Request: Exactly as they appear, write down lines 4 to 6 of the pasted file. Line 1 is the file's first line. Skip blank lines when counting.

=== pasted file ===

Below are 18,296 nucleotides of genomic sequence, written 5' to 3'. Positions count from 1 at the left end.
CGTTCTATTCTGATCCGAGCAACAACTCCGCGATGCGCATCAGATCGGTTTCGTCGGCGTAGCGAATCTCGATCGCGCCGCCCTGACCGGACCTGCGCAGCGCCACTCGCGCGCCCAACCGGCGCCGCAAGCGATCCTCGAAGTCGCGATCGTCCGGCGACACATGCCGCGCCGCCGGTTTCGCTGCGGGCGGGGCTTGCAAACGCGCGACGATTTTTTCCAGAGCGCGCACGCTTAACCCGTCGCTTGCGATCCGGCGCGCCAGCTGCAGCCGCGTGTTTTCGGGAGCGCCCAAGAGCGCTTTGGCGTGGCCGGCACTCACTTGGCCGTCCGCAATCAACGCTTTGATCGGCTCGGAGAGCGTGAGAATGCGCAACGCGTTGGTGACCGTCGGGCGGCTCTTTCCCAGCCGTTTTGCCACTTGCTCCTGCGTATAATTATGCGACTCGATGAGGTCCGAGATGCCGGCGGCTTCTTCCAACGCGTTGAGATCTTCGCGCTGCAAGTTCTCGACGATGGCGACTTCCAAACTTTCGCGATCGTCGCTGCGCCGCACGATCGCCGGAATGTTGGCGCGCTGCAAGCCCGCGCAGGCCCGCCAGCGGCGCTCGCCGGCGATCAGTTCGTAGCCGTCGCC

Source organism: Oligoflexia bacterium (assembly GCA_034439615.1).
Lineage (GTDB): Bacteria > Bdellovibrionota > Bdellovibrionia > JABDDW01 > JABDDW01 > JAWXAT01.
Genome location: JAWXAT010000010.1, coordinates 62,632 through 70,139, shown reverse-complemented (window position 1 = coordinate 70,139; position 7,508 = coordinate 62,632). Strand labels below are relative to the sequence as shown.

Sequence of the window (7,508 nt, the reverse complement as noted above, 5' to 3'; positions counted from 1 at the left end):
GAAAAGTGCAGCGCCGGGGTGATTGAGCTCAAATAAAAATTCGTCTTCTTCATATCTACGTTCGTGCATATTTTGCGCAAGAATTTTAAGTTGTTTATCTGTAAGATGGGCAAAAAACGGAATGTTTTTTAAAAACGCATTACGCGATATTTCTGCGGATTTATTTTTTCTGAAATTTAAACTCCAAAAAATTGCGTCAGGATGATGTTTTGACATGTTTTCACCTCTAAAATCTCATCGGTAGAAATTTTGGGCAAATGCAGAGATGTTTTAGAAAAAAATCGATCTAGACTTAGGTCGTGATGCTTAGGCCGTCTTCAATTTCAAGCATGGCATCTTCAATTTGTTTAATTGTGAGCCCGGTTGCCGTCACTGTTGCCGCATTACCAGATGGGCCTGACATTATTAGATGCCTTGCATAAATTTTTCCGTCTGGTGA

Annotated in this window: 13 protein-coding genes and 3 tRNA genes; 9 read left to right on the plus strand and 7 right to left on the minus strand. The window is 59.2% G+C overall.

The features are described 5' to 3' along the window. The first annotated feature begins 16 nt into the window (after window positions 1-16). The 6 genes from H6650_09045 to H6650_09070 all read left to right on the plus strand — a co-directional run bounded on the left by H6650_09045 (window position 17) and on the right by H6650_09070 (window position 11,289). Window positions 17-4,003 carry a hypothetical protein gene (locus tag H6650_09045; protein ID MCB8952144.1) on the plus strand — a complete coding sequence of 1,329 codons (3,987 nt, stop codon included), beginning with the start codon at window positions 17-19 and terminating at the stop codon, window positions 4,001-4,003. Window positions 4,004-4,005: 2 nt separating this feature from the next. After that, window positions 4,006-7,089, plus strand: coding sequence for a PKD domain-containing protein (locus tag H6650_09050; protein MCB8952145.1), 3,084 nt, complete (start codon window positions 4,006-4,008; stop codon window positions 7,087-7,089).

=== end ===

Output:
Lineage (GTDB): Bacteria > Bdellovibrionota > Bdellovibrionia > JABDDW01 > JABDDW01 > JAWXAT01.
Genome location: JAWXAT010000010.1, coordinates 62,632 through 70,139, shown reverse-complemented (window position 1 = coordinate 70,139; position 7,508 = coordinate 62,632). Strand labels below are relative to the sequence as shown.

Sequence of the window (7,508 nt, the reverse complement as noted above, 5' to 3'; positions counted from 1 at the left end):